What else has happened on December 25?
For most, Christmas Day is a time to celebrate the birth of Jesus Christ
or at least a holiday to get cosy with all the family and tuck into a juicy turkey
with all the trimmings.
But the world doesn’t stop because people are on holiday – as well as present giving,
December 25 has seen the dissolution of a massive communist nation and the death of
a well-loved silent Movie star.
We look back through history at some of the most significant events to occur on Christmas Day.
1. William I was crowned (25 December 1066)
William the Conqueror had an eventful Christmas Day.
Instead of going to church to pray for Jesus Christ, he was crowned King of England at
Westminster Abbey after he and his Norman army defeated Harold II and the Anglo Saxons
at the Battle of Hastings weeks earlier.
2. World War I ceasefire (25 December 1914)
Both the British and German armies along the Western Front took some time out on Christmas Day
after an unofficial truce was made. Instead of battling it out, soldiers exchanged seasonal greetings,
sung Christmas Carols and met on No Man’s Land where thousands of men of war even swapped gifts,
like food, tobacco and alcohol.
It also meant that during the five-day ceasefire, forces could collect the bodies of the war dead
from the battle fields.
Not everyone respected the truce, however, with some soldiers shot by the opposing side.
3. Isaac Newton born (25 December 1642)
For many the father of modern science, Isaac Newton was born in
Woolsthorpe-by-Colsterworth in Lincolnshire on 25 December 1642,
three months after the death of his father.
It was 24 years later that the famous apple fell in a garden and by the time of his death
in 1727 he had advanced every form of mathematics that then existed as well as discovering
laws of physics and mathematical techniques that are still taught in schools today.
4. Apollo 8 enters lunar orbit (25 December 1968)
On December 25, while Brits were tucked up in bed waiting for Santa Claus to arrive,
Americans were watching a special Christmas Eve broadcast live from the Apollo 8 spacecraft –
it became the most-watched television broadcast.
On the first manned mission to the moon, Command Module Pilot Jim Lovell said:
“The vast loneliness is awe-inspiring and it makes you realise just what you have back there on Earth.”
While viewers saw a grainy black and white photo of the moon, Lovell along with
Bill Anders and Frank Borman ended the broadcast by taking turns reading from the
book of Genesis.
5. Tropical cyclone Tracy (25 December 1974)
One of the most devastating cyclones in Australian history hit the country on
Christmas Day claiming 64 lives in total.
Tracy was first detected as a depression in the Arafura Sea on 20 December
before it moved slowly south west and intensified, passing close to Bathurst Island
on the 23rd and 24th.
Early Christmas Day, it headed straight for Darwin where it struck the city in the early morning.
Warnings were issued, but – perhaps because it was Christmas Eve and people were complacent –
many residents were caught unprepared.
The effects were catastrophic as infrastructure in the city was left destroyed or badly damaged –
costing many million Australian dollars to repair.
6. Death of Charlie Chaplin (25 December 1977)
One of the best-loved actors in the history of film died peacefully in his sleep on Christmas Day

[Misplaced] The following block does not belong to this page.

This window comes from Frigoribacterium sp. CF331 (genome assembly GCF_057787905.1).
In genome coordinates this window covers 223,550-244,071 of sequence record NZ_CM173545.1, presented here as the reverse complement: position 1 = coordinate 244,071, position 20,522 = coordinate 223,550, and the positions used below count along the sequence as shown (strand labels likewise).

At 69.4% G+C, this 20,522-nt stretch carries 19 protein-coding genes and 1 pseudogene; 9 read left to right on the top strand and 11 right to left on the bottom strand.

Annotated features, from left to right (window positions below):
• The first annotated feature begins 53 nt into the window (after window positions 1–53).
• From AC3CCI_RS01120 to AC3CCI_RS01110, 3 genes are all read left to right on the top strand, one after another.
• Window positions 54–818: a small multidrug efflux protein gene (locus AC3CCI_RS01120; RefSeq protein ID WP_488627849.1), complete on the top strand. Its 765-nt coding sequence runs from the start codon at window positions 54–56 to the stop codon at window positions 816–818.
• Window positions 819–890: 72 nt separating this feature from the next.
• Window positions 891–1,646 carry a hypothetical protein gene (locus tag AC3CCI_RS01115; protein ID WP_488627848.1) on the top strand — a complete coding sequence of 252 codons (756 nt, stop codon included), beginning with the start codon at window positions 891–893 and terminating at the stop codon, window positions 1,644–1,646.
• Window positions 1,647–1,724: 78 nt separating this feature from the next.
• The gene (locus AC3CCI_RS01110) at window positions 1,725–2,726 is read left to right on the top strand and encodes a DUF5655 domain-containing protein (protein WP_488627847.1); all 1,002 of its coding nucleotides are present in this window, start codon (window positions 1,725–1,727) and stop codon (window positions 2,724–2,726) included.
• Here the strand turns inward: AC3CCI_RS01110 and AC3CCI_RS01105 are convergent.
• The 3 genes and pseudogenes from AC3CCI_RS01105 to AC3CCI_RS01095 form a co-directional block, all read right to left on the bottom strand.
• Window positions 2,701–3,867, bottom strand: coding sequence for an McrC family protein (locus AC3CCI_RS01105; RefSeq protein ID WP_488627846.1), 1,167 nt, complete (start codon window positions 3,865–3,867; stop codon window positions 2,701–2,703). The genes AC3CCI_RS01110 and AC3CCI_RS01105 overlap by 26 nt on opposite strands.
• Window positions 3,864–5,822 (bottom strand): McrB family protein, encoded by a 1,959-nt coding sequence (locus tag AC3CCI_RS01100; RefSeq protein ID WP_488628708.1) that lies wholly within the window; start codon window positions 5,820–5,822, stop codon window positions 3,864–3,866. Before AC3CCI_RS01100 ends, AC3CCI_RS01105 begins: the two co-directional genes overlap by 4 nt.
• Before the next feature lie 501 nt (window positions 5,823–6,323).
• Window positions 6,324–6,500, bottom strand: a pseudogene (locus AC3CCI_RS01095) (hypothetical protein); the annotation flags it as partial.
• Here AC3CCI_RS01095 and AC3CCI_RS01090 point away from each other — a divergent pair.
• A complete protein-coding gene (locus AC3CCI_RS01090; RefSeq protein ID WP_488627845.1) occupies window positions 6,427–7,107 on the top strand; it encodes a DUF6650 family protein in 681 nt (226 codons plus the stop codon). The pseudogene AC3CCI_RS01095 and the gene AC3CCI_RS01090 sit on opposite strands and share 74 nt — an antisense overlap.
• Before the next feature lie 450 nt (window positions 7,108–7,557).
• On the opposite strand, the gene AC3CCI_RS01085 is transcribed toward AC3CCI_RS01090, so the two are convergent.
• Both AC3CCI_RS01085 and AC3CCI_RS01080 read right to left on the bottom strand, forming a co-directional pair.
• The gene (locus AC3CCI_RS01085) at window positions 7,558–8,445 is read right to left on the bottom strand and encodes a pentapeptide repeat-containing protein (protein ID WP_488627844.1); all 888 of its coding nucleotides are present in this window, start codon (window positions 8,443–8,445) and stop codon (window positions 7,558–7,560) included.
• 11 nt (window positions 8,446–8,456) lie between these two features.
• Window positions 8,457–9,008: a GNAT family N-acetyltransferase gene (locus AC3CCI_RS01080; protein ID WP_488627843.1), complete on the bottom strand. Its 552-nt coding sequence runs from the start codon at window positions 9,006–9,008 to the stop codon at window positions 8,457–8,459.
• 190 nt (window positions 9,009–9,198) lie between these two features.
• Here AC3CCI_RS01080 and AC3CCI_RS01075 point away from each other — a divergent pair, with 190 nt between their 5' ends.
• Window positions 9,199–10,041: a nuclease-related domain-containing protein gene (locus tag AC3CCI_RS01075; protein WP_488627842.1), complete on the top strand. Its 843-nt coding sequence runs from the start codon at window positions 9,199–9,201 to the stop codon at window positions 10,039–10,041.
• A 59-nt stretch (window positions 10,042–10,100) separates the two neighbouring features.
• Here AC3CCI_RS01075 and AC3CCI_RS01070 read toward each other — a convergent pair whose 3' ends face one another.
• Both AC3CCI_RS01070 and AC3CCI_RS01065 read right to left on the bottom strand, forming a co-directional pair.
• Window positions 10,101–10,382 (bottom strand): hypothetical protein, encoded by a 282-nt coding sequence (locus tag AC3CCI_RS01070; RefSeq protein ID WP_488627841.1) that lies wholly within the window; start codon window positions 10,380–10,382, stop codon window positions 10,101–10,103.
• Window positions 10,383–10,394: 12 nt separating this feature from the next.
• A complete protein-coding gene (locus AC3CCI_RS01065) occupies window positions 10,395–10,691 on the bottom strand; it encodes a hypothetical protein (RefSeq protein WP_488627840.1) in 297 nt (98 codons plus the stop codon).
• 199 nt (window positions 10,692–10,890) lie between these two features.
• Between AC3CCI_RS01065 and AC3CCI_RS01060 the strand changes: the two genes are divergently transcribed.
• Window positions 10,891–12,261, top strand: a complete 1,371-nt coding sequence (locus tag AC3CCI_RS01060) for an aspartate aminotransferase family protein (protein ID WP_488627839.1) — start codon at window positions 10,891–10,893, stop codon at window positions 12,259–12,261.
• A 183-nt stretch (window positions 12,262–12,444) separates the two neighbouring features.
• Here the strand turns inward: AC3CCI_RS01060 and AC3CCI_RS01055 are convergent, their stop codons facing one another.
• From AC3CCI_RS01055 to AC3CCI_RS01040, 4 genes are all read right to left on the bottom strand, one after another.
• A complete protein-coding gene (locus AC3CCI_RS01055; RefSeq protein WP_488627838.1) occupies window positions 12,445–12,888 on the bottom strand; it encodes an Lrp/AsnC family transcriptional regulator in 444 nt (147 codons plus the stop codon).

at his estate in Corsier-sur-Vevey, Switzerland aged 88. Born on 16 April 1889 in south London,
he went onto become one of Hollywood’s most famous figures – noted for his performances
in comic silent films.
Sir Charles – who was knighted by Queen Elizabeth in 1975 – died a few hours before his family’s
traditional Christmas celebration was to begin.
7. Scientists achieve coldest temperature (25 December 1989)
For a team of Japanese scientists in 1989, Christmas Day was just another work day
as they achieved the coldest temperature ever recorded – a chilly -271.8C.
8. First trial run of the World Wide Web (25 December 1990)
The reason you are reading this article now is because on Christmas Day 21 years ago,
computer scientists completed the first successful trial run of a system that consisted of
only two computers and a single server – which would eventually become the World Wide Web.
9. Mikhail Gorbachev resigns (25 December 1991)
It was a momentous 25 December for the former countries of the Soviet Union
and a sad day for Mikhail Gorbachev who had lost his popularity to rival Boris Yeltsin
and with Ukraine and the Baltic states declaring themselves independent,
he addressed the broken Soviet Union in a 10-minute TV broadcast.
Gorbachev resigned after seven years in office and the Soviet Union was formally
dissolved the following day. Two days after Gorbachev resigned, Yeltsin moved into
Gorbachev’s old office.
10. Failed US terror attack (25 December 2009)
Nigerian Umar Farouk Abdulmutallab attempted to spoil Christmas celebrations on a US flight
from Amsterdam to Detroit by attempting to detonate an explosive device from his underwear.
The 23-year-old engineering graduate turned terrorist admitted that he was working under the
instructions of al-Qaeda in the hope of blowing up the aircraft.
According to witnesses on the plane, Abdulmutallab spent about 20 minutes in the bathroom
as the flight approached Detroit, and then covered himself with a blanket after returning to his seat.
Other passengers then heard strange noises and a burning smell and some saw Abdulmutallab’s
trouser leg and the wall of the plane on fire.
Fellow passenger Jasper Schuringa, a Dutch film director, jumped on Abdulmutallab
and subdued him as flight attendants used fire extinguishers to douse the flames.
He pleaded guilty of to eight charges including conspiring to commit terrorism
and is due to be sentenced in January 2012.